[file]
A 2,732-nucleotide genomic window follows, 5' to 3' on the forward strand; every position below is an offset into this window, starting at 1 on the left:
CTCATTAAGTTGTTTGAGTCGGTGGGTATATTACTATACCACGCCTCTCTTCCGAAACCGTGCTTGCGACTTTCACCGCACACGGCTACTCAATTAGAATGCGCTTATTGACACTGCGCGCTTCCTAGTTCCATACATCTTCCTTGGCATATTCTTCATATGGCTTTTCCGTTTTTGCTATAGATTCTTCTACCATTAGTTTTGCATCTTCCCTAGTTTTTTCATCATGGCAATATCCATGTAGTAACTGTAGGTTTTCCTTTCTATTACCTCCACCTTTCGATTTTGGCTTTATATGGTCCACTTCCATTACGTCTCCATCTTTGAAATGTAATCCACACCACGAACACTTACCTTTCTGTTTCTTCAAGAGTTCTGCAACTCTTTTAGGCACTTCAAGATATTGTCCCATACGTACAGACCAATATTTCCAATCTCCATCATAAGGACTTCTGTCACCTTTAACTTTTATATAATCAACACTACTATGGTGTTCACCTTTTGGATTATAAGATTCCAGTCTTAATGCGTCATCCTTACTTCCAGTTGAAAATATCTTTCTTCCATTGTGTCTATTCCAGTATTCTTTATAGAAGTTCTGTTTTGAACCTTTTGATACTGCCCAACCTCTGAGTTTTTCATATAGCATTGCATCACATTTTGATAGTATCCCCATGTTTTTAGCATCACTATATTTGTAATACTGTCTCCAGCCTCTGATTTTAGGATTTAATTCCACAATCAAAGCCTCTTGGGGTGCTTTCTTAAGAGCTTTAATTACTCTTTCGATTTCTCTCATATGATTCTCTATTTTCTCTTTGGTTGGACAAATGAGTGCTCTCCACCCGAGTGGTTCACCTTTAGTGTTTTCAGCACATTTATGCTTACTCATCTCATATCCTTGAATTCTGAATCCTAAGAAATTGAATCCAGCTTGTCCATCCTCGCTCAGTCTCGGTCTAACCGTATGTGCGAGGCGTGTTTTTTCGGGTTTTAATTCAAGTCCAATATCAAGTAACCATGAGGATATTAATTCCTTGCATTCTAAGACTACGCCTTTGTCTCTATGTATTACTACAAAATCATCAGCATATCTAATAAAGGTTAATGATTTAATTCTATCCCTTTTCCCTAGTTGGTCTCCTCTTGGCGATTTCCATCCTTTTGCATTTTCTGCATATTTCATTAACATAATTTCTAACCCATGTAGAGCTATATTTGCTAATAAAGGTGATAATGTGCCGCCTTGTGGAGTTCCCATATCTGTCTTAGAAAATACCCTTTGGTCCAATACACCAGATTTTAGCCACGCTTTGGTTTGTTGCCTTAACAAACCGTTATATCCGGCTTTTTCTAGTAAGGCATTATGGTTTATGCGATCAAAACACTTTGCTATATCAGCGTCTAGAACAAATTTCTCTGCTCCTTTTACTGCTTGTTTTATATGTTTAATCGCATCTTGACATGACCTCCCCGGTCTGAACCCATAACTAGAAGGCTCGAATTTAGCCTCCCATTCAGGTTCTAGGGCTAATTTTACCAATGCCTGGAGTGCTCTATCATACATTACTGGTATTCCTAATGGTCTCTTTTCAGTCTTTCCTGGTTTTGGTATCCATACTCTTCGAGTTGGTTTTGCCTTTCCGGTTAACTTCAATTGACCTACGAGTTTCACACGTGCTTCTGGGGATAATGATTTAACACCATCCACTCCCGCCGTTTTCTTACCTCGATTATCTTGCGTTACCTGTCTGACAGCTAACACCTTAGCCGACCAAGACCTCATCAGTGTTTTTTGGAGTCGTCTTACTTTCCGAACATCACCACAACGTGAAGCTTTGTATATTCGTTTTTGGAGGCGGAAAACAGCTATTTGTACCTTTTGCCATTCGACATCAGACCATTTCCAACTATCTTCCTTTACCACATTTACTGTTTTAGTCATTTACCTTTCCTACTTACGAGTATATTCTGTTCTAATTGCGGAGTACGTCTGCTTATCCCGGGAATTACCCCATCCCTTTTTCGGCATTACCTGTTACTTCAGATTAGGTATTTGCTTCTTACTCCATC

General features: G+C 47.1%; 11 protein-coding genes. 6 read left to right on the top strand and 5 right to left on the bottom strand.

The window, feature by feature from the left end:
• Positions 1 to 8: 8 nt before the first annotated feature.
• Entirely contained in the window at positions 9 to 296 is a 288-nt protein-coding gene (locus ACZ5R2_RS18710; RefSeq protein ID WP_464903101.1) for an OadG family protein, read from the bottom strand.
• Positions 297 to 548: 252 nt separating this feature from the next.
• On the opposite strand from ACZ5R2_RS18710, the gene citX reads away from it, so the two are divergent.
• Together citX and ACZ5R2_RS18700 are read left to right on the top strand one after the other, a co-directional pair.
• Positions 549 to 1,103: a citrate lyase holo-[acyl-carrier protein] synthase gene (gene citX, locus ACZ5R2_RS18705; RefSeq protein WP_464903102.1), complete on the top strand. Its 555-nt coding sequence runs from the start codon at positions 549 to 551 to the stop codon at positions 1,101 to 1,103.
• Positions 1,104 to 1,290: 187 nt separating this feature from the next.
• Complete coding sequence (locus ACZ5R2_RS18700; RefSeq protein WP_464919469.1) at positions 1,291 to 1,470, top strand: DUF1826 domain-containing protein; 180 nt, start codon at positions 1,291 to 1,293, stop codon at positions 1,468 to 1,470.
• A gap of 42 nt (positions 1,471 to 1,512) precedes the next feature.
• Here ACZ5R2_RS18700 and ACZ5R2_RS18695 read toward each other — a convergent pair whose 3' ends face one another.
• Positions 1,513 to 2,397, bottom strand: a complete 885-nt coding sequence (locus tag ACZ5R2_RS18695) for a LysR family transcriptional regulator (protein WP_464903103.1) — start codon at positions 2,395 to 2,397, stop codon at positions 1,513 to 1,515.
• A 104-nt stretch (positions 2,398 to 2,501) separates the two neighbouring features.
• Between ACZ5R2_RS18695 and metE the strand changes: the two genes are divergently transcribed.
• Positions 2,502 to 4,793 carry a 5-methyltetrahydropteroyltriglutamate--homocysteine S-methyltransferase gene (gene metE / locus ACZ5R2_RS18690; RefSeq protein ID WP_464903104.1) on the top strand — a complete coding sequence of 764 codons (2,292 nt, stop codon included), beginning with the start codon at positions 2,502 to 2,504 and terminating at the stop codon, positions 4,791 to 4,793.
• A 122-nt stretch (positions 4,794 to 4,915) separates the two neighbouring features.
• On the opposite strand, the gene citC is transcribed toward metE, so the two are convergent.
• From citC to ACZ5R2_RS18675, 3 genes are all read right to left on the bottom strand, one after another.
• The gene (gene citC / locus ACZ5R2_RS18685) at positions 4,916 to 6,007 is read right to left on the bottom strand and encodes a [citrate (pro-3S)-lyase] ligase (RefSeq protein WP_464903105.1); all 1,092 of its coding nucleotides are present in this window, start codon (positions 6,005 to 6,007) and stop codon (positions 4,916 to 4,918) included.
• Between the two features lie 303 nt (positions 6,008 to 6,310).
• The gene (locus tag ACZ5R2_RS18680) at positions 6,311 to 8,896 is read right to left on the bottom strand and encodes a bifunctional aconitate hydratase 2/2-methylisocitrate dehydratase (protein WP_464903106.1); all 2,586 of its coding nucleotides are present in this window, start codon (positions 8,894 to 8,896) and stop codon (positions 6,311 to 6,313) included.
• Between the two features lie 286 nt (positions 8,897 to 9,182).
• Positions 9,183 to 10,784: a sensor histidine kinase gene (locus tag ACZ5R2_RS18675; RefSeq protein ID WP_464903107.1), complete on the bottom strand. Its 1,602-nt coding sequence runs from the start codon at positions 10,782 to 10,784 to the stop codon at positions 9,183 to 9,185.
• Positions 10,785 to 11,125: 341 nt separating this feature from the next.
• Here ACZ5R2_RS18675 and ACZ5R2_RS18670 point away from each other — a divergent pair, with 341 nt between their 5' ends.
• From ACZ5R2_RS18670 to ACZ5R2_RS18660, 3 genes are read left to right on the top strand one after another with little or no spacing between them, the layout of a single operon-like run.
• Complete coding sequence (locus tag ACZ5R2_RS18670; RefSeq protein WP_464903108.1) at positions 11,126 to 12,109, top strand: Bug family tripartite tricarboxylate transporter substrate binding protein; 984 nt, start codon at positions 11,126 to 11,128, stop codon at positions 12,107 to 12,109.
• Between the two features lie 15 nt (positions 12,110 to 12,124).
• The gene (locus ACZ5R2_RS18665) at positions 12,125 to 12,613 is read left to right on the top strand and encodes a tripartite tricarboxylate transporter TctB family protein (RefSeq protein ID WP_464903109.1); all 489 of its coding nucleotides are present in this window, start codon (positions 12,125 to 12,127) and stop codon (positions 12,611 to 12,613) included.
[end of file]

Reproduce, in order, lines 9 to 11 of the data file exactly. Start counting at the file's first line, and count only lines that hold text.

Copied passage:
• Together citX and ACZ5R2_RS18700 are read left to right on the top strand one after the other, a co-directional pair.
• Positions 549 to 1,103: a citrate lyase holo-[acyl-carrier protein] synthase gene (gene citX, locus ACZ5R2_RS18705; RefSeq protein WP_464903102.1), complete on the top strand. Its 555-nt coding sequence runs from the start codon at positions 549 to 551 to the stop codon at positions 1,101 to 1,103.
• Positions 1,104 to 1,290: 187 nt separating this feature from the next.